Hi Cora...So when we get our division order you are saying that the title opinion has been completed by them (if there are no differences in what they found and what you think you have). That being said I was wondering if you feel you have more acreage than what they found before sending you the division order would this be the cause for you not getting the 12 % interest if they are over 6 months getting you the check? Or would it be according to which one of you were found to be right? Can you tell me? Thanks

The ownership set out in the title opinion is based on the examination of the public records. If there were ownership changes made but not recorded with the registrar of deeds of the particular county, there could be an inaccuracy. However, unrecorded transactions must be backed up by legal deeds or other proof of ownership and these instruments MUST be made of public record before they can be picked up during the examination prior to preparing the title opinion. If you are in possession of a division order that reflects a percentage of ownership in the 12.5% royalty that you do not agree with, do not sign the division order until you are in agreement with the operating company of the producing well. Keep in mind that when a piece of land sells, it is customary for the seller to retain 1/2 interest in the mineral rights, unless otherwise agreed upon at the time of the sale. If you feel you own a different fraction of the 12.5% royalty than is reflected on the division order, you must prove the ownership you claim to have. It is very important to record all deeds and bills of sale, etc. at the time of any change in ownership. The title opinion cannot and will not reflect any transactions that have never been recorded in the register of deeds office where they become part of the public records. It is customary for the operating company to obtain an abstract of title for the lawyers to examine, and all ownership is determined by what is recorded in the abstract. Keep in mind, please, that I worked with division orders many years ago, but I don't think things have changed much.

Cora...I've confused you I believe. The 12 percent interest was what Hutch and a few on here have talked about which is what the oil companies have to pay retroactive back to day the well started producing if they don't start paying you within that six months time of first production. (Hutch is still waiting on such a check). We didn't have a problem with the amount of acreage that they found on the "Branch" well but now they are going to start on one on Sec. 29 2n,4w on which our deed said we had 5 3/4 acres but the land men just came up with 3.75 acres. He said when we bought it from hubby's cousin that he must not have had as much to convey to us as he did. he didn't have much to convey as he thought. And he is right on that but he had more to convey that these guys found. We had leased it out before and they drilled a well which came in at 70 bbls a day but they later plugged. When we leased it then they found 4.375 acres (or something like that that P found) and sent us a check on that many acres before they plugged. My husband, P.., went to the courthouse Friday and checked it all the way back to his granddad who owned the land and the royalty and he found 4.375 (or close) acres and felt that to be right. Anyway all I was wondering is if they still come up with just 3.75 we will have to ask for further investigation on their part and would that delay cause them to only have to pay 6 percent (as we've been told) or if they would still have to pay the 12 percent interest to us? I may just be plowing up snakes and they may discover what P. did when they do the title search. In which case I'm sorry I wasted everyone's time including your in reading this book and I do appologize! Have a blessed night!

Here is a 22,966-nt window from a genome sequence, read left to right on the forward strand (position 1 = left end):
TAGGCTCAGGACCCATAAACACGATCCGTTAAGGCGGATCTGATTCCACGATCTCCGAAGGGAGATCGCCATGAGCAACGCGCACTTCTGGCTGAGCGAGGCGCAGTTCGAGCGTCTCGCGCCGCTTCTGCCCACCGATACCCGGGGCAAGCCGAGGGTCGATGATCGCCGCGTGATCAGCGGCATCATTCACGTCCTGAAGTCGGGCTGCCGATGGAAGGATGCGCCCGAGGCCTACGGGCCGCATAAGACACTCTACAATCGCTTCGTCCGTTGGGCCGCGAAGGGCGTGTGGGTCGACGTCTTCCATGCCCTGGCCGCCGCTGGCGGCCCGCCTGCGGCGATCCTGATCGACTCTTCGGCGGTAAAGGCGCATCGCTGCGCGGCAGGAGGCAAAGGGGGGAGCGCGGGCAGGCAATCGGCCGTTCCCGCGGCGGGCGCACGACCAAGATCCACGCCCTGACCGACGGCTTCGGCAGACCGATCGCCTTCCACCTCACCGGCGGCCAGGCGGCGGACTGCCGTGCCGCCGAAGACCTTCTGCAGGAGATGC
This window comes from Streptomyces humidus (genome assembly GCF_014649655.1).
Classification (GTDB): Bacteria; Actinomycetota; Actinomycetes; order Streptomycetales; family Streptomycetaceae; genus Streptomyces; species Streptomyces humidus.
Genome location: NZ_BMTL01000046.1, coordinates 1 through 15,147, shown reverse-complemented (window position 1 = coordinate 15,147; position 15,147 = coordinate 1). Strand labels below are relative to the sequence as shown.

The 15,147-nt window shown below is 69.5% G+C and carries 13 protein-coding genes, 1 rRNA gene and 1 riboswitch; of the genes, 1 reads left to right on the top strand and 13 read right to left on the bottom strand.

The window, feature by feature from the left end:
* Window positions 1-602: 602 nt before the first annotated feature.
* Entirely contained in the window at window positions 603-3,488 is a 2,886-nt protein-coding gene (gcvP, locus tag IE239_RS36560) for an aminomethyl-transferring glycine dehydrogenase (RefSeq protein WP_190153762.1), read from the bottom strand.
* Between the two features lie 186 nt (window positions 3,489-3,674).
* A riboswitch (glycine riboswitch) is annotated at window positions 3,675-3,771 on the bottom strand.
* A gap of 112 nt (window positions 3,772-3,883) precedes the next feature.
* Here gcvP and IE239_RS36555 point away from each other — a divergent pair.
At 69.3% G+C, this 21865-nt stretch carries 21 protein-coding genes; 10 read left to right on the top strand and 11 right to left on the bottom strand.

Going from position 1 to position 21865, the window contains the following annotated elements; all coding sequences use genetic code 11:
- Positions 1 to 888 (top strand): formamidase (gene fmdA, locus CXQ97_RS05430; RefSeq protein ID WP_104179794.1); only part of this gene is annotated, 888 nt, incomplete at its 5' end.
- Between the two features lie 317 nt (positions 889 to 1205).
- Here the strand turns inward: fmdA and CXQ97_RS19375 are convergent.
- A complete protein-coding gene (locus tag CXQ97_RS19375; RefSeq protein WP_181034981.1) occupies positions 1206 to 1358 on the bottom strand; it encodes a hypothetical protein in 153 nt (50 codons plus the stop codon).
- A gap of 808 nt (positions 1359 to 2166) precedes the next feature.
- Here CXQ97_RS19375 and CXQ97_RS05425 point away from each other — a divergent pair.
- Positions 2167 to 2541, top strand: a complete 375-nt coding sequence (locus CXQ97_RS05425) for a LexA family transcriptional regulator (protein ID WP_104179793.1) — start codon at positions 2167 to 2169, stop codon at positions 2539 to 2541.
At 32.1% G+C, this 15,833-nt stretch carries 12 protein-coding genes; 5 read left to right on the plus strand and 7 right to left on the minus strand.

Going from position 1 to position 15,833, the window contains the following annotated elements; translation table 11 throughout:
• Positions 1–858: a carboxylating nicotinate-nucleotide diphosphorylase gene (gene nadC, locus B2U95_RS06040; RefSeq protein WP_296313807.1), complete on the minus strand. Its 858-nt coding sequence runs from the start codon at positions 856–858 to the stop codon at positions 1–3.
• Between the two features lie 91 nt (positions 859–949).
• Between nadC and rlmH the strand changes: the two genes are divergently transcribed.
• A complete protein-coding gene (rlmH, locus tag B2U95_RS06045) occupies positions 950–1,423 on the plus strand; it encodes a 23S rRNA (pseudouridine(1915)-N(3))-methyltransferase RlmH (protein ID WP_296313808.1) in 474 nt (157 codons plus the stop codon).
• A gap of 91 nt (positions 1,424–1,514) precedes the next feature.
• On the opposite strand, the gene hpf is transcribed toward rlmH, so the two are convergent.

Another thing we noticed when they sent us the list of royalty owners they had listed "the Known and Unknown heirs" of the cousin from whom we purchased the royalty (he's still living and is an attorney in California and owns no royalty in Stephens Co. as he sold it all to us). Also they had his address as a Marlow one in care of one of P's cousins the IS deceased. They also had the same address for several of P other relatives that didn't even know the deceased relative who lived there. Those relatives didn't even know each other but had the same last name so I guess that's why they sent their papers to that address. Sooo, I said all that to say this, we kind of expect that to be a mess finding all the right people at the right addresses but it was clear to P after seeing the records just how the royalty owners came to be. Hope Continental people can.

OOPs, didn't get all of part of a sentence erased below so doesn't make sense, sorry!

Hi Jenna, you offer many good suggestions, are you able to practice in Texas. I noticed that your law firm is in Colorado? We may be seeking counsel to review our properties to make sure all particular details in regards to royalty and leases are being maximized. Thanks, Doug

Sliding scale royalty

Well obligation with penalty for non-performance

ALSO, if you are lucky enough to be the surface owner:

Define the surface use agreement in the lease itself, providing for:

Rut damage

Drainage Damage

Environmental Damage

Personal Injury Damage

Sell frac water @ 50-75 cents per bbl.

Dispose of frac water @ 50 cents per bbl

Surface Restoration

Prohibition of seismic surveys (negotiate later at a good rate -- both mineral and surface.

Provide for terracing if needed.

Provide for double H braced gates

Negotiate landfarming if you wish.

Road construction and maintenance

shallow water crossing with covered culverts

"Nuisance Penalty" and remediation

The list goes on and on.

Buddy Cotten